by Bob Von Schimmelmann, Frontier Fellowship Mission Advocate
I recently returned from a visit to Southwest Ethiopia. This beautiful region of savanna and rolling hills, far removed from the hustle and bustle of Addis Ababa, borders the Great Rift Valley.
Southwest Ethiopia is home to the Dizi and Suri people groups. Both are predominately nomadic cattle herders and farmers. Neither of these oral cultures has ever had a written form of their language, let alone any kind of Bible translation, until now.
Linguists recently developed written forms of the Dizi and Suri languages in support of Bible translation projects. The written word is so new to these people groups that their languages have never been used in educational settings. For years, students have instead learned to read and write in Amharic, a language not their own.
A literacy worker among the Suri is using newly translated Bible stories and portions of scripture—the only printed material that exists in the Suri language—to teach children and adults how to read and write in their heart language. Bible translators among the Dizi hope to begin a similar literacy program soon.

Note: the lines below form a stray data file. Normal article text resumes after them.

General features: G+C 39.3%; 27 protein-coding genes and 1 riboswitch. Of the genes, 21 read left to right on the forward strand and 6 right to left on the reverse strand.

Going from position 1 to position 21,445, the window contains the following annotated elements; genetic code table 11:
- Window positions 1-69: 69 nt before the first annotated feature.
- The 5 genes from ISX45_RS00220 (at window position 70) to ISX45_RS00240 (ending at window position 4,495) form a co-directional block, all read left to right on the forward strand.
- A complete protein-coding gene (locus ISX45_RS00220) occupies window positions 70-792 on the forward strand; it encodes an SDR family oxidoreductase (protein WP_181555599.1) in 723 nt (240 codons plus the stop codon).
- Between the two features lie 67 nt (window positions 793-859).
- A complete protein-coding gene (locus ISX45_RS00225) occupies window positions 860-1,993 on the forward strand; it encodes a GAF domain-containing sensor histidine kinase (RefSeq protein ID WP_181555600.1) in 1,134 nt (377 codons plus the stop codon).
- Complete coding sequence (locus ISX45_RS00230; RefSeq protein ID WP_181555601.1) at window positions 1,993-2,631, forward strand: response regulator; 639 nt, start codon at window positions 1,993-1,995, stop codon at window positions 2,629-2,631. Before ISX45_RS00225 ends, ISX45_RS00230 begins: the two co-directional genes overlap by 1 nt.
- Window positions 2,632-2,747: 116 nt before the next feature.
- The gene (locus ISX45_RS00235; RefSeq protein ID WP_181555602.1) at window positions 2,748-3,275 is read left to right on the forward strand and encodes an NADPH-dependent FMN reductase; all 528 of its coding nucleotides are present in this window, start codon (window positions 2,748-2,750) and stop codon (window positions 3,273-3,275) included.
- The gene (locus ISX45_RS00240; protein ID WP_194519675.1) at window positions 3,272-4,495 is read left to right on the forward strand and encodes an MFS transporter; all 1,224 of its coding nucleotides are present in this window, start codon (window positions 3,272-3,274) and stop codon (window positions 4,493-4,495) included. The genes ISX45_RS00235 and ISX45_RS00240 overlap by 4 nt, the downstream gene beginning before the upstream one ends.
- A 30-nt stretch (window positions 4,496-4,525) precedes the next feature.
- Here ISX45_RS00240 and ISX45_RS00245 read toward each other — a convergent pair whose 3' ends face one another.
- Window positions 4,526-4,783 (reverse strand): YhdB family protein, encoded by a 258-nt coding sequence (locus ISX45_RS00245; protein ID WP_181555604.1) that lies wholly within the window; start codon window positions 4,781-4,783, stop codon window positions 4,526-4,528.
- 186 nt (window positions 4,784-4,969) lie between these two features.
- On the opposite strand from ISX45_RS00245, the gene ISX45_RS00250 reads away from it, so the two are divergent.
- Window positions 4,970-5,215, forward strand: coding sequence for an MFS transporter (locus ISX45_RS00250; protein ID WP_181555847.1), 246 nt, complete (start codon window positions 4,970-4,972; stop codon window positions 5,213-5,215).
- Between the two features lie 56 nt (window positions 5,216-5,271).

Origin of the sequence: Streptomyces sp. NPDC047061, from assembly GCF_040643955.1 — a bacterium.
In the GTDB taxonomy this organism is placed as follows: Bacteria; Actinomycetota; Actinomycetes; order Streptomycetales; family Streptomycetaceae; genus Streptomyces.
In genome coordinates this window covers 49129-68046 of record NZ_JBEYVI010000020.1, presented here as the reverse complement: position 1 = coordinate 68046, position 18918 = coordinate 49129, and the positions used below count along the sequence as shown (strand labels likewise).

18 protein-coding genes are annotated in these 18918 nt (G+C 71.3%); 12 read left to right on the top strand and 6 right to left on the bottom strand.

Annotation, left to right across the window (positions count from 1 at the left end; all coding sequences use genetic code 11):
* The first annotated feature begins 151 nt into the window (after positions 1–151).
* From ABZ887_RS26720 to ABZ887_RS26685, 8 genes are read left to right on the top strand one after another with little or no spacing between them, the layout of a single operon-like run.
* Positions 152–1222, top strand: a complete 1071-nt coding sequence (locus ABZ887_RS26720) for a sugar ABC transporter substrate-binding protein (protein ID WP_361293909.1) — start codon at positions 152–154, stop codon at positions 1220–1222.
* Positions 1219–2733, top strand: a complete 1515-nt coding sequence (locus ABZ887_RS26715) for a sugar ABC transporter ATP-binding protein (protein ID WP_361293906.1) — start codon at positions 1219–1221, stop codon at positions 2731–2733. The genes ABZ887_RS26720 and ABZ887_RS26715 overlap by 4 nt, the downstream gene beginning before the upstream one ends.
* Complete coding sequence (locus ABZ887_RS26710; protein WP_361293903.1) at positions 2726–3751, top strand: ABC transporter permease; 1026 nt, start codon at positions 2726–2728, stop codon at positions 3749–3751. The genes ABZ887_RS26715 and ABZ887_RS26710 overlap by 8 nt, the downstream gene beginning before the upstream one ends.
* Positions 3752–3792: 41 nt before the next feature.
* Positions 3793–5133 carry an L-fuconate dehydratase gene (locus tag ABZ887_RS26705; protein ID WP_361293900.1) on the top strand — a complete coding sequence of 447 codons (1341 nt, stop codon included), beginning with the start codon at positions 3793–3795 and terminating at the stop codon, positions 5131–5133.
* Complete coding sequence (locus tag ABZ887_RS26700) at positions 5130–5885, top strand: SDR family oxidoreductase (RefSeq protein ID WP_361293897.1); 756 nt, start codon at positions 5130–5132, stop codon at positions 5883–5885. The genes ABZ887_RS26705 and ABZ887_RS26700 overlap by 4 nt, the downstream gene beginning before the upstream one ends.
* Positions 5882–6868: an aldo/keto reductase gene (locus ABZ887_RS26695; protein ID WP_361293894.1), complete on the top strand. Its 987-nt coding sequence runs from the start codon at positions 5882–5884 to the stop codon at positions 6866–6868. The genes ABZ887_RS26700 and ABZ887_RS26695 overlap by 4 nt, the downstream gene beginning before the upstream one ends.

Bible translation is one way God makes Himself accessible and understood. But is Bible translation good news for people who aren’t able to read it? Translators among the Dizi and Suri don’t think so. They’re joining God’s Kingdom-building work by making scripture available in people’s heart languages and teaching them how to read it for themselves.
In Isaiah 55:11, God speaks the following promises of His Word: “I send it out, and it always produces fruit. It will accomplish all I want it to, and it will prosper everywhere I send it” (NLT). Give thanks today for all that God is accomplishing through Bible translation and literacy programs around the world. Pray for translators and literacy experts—and if you can, contribute financially to their ongoing work—as they open avenues of access for people to know God.
Read more from our Advent devotional series.